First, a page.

Table_2_A Pathovar of Xanthomonas oryzae Infecting Wild Grasses Provides Insight Into the Evolution of Pathogenicity in Rice Agroecosystems.XLSX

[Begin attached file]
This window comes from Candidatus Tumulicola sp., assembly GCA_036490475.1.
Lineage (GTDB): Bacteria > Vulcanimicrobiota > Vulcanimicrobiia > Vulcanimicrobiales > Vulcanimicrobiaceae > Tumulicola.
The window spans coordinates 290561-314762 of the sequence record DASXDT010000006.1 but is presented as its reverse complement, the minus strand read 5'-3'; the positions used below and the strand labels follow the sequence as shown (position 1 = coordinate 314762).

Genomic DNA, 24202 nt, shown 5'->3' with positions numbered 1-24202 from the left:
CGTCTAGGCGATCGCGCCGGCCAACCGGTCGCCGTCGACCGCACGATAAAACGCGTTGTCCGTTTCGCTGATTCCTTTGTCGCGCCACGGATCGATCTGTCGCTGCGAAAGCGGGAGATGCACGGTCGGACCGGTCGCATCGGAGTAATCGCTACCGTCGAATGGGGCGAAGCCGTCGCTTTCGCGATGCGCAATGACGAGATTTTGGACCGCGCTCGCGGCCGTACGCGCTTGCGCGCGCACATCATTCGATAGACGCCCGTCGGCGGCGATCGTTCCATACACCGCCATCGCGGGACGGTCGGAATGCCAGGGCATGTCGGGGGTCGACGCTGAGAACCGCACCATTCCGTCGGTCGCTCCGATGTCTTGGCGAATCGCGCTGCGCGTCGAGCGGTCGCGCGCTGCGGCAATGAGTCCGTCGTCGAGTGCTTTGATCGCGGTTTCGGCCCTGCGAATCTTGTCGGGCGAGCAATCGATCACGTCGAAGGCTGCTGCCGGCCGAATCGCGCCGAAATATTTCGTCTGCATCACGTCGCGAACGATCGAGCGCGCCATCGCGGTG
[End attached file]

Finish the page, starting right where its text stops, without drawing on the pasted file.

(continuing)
Xanthomonas oryzae (Xo) are globally important rice pathogens. Virulent lineages from Africa and Asia and less virulent strains from the United States have been well characterized. Xanthomonas campestris pv. leersiae (Xcl), first described in 1957, causes bacterial streak on the perennial grass, Leersia hexandra, and is a close relative of Xo. L. hexandra, a member of the Poaceae, is highly similar to rice phylogenetically, is globally ubiquitous around rice paddies, and is a reservoir of pathogenic Xo. We used long read, single molecule real time (SMRT) genome sequences of five strains of Xcl from Burkina Faso, China, Mali, and Uganda to determine the genetic relatedness of this organism with Xo. Novel transcription activator-like effectors (TALEs) were discovered in all five strains of Xcl. Predicted TALE target sequences were identified in the Leersia perrieri genome and compared to rice susceptibility gene homologs. Pathogenicity screening on L. hexandra and diverse rice cultivars confirmed that Xcl are able to colonize rice and produce weak but not progressive symptoms. Overall, based on average nucleotide identity (ANI), type III (T3) effector repertoires, and disease phenotype, we propose to rename Xcl to X. oryzae pv. leersiae (Xol) and use this parallel system to improve understanding of the evolution of bacterial pathogenicity in rice agroecosystems.